Bloggfćrslur mánađarins, mars 2018

Nordic perspectives on disability studies in education

A recent article written with colleagues in Education Inquiry - abstract: "Disability studies in education (DSE) is an interdisciplinary field derived from the need to re-conceptualise special education dominated by a medical perspective on disability. In this article we identify what characterises DSE research and consider whether there is a case for arguing for a specific field of DSE in Finland and Iceland. Our analysis is based on a review of 59 studies published by Finnish and Icelandic scholars during the time period of ratification process of the UN Convention on the Rights of People with Disabilities from 2007 to 2016 in Finland and Iceland. We suggest that DSE has emerged as a dynamic area of research in both countries. It has provoked researchers to analyse disability in social contexts and turn the gaze from individual person with disabilities to the social structures and educational policies and practices. The fields of DSE in Finland and Iceland have not developed in identical ways and both have fluid crossovers to related fields such as disability studies and inclusive education. We argue for the potential of DSE to contribute to the discussion on educational equality and social justice. However, this requires opportunities to bring together scholars across disciplinary borders." - Sjá grein.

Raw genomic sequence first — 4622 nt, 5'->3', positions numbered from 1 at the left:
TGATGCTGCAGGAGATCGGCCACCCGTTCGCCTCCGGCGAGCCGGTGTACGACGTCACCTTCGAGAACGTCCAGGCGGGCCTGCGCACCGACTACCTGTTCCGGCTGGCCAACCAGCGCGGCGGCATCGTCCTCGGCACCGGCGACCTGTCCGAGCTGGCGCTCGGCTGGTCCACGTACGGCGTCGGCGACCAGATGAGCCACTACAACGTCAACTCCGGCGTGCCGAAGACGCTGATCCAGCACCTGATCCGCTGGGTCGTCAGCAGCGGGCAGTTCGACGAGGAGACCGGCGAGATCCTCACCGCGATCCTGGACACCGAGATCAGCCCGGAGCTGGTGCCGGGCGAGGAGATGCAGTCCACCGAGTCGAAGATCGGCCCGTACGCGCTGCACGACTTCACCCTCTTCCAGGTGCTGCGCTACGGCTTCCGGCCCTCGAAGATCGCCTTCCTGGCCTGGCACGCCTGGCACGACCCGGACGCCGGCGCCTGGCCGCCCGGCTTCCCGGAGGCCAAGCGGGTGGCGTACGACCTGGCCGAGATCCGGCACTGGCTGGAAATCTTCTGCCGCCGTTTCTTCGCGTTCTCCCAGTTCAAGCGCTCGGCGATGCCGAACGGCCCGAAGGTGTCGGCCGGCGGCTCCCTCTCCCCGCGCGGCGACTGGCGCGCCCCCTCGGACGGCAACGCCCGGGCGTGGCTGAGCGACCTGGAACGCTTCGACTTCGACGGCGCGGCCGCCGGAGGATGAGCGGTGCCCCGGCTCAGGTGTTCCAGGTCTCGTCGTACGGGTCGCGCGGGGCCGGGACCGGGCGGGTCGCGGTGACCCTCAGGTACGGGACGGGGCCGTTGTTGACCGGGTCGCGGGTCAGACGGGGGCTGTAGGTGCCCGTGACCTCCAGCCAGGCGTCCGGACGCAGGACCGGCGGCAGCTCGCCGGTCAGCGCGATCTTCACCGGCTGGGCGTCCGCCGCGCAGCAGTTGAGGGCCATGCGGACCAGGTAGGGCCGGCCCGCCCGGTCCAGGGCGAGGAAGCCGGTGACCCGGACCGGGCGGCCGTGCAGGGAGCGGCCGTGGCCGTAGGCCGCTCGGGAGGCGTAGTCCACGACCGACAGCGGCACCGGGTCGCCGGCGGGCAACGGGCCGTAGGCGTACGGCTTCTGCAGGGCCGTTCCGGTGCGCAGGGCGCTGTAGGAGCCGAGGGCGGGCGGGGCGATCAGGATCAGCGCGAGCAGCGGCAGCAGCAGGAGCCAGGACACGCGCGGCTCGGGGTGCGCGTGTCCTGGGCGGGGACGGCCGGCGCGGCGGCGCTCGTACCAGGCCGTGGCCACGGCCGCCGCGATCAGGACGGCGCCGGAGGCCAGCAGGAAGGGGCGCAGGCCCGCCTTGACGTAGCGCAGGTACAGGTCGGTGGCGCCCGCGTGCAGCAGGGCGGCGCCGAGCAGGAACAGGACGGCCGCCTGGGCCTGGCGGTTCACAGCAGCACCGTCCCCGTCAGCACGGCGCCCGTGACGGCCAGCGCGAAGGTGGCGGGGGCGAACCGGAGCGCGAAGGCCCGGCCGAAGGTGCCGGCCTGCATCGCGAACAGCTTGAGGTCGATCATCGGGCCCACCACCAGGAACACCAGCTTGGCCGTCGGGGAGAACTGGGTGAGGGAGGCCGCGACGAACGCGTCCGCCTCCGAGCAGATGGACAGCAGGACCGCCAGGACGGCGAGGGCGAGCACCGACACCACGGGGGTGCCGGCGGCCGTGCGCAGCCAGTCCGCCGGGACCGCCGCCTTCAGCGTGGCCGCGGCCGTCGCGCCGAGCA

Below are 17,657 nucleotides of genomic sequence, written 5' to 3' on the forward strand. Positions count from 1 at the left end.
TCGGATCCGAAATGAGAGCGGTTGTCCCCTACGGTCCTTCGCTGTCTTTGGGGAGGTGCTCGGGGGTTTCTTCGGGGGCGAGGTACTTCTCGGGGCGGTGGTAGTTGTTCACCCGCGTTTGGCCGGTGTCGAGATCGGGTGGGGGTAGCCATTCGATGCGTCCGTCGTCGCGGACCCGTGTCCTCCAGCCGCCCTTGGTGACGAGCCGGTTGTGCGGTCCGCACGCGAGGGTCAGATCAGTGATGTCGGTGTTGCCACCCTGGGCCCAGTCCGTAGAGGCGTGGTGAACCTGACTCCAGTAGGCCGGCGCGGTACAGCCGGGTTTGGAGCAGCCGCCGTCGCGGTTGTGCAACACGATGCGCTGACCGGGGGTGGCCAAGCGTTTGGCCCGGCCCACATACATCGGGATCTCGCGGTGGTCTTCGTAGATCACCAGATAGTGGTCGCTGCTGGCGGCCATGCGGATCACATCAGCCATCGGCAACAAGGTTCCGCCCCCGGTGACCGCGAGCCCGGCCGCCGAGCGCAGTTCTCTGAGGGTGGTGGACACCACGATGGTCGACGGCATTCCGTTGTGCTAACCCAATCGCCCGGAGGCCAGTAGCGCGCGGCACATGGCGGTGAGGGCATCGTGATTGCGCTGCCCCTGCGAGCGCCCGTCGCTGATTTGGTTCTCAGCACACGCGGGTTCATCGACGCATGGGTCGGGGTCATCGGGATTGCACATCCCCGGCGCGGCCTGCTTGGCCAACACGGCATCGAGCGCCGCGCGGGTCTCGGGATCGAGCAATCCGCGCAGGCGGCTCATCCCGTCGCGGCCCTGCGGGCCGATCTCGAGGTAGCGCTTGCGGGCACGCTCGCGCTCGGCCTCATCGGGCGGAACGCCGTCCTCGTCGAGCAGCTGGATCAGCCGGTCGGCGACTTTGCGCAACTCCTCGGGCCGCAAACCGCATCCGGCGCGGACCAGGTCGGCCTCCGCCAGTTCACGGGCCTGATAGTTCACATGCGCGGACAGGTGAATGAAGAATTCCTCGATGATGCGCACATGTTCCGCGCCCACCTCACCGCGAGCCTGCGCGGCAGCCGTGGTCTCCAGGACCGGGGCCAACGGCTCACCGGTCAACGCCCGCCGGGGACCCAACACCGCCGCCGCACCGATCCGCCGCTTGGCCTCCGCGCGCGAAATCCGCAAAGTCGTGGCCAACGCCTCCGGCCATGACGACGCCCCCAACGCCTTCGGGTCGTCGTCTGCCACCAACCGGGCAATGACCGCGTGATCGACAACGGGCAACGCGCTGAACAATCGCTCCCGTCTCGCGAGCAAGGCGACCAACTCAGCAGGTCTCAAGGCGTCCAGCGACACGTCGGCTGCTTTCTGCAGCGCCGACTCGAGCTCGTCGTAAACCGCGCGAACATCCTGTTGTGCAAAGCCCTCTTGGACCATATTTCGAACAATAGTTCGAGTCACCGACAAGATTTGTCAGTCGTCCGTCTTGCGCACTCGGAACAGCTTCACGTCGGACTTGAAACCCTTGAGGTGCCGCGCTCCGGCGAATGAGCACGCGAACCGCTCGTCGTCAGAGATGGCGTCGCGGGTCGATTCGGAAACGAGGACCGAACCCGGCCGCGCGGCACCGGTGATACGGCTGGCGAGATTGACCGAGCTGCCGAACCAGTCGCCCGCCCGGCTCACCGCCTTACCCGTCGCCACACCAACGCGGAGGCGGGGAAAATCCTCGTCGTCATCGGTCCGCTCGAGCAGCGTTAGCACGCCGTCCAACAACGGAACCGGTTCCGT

Medical approach and ableism versus a human rights vision

A new article by Anna Björk Sverrisdóttir & Ingólfur Ásgeir Jóhannesson in International Journal of Inclusive Education - abstract: "Trends towards inclusive education have informed educational policy worldwide although the term is still controversial, and the implementation disputed. In this article, we focus on the discourse in policy documents relating to students within upper secondary schools in Iceland, both at the national level and in selected upper secondary schools. The study is situated within the Disability Studies in Education paradigm. A six-step historical discourse analysis was applied when analysing official documents. Findings indicate different legitimating principles in the discourse: on the one hand, a medical approach to determine students’ abilities in conjuncture with an ableist approach and, on the other hand, a human rights vision which is intolerant of the ableist approach. The findings also suggest that texts present students in general as having every potential to become strong, independent and accountable individuals; while, conversely, texts concerning the education of students labelled as disabled tend to present them as individuals with low self-esteem and with special needs."

Sjá grein.


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